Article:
From the very first day I became an internal auditor, the word “independence” took on particular significance. As a young auditor in government, we were taught from the beginning that “independence” was the foundation upon which internal auditing’s credibility and effectiveness was based. Over the years, our audit standards were strengthened to mandate reporting relationships that fostered independence. Yet, even when I first assumed the role of a chief audit executive (CAE) in the late 1980s, I was vaguely uncomfortable with touting “independence” when I was clearly employed by the organization in which I worked. I watched way too many “independent” CAEs meet an untimely professional demise for being a bit too “assertive” to assume that I was totally independent.
A few years later, I had the opportunity to serve on The IIA’s Internal Audit Standards Board during a period in which a major revision to the International Standards for the Professional Practice of Internal Auditing (Standards) was underway. I had the opportunity to participate in a number of remarkable debates/discussions in which members of the board explored what independence really meant. In the end, the Standards defined “independence” as an “organizational attribute,” and “objectivity” as the personal attribute. In other words, internal audit organizations should be independent while the professionals who staff those organizations should strive for objectivity. Ideally, that should have resolved the issue in my mind, but it really did not.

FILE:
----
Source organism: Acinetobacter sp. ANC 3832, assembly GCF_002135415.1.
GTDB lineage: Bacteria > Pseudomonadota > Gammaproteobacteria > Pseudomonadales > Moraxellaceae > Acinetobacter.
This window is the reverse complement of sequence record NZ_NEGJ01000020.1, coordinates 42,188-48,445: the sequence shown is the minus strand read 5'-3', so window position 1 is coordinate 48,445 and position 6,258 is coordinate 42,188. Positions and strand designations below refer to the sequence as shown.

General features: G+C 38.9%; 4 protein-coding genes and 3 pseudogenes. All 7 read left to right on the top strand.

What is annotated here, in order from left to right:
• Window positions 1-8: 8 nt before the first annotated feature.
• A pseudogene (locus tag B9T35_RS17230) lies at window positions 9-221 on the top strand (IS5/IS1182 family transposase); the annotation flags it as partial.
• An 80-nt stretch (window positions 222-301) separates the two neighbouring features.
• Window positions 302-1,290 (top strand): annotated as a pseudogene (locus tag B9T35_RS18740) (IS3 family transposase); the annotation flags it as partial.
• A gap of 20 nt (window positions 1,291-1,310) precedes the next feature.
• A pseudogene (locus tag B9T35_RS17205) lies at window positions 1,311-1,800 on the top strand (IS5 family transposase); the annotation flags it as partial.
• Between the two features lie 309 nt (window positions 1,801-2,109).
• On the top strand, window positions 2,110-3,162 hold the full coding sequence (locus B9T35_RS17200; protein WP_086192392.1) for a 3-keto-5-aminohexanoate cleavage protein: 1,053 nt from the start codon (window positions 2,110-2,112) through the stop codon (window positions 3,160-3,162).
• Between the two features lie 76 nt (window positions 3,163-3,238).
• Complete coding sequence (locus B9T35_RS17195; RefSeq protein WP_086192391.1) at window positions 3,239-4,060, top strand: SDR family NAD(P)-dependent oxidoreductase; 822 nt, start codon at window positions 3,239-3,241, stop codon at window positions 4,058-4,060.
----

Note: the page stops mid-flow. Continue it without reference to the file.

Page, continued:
Standard 1110 defines organizational independence as one in which the CAE reports “to a level within the organization that allows the internal audit activity to fulfill its responsibilities.” Over the years, The IIA has gone a step further to indicate that a CAE reporting relationship functionally to the board and administratively to the CEO is one that “facilitates organizational independence.” Even in 2009, however, very few CAEs report administratively to their CEO. The preponderance of CAEs in the U.S. corporate sector continue to work administratively for the chief financial officer (CFO) and functionally for their audit committees. A growing number are even working administratively for the general counsel. The question often posed is, “Are any of these internal audit activities ‘independent?'” The answer is “it depends.”
I have had the opportunity in recent years to examine a great many corporate internal audit activities in the course of completing their external quality assessments. While I readily acknowledge that those where the CAE reports administratively to the CEO are generally more independent, many of the others are also independent as defined by the Standards. In the final analysis, I would offer five litmus tests below in assessing the extent to which an internal audit activity whose CAE reports administratively to a level below the CEO is truly independent: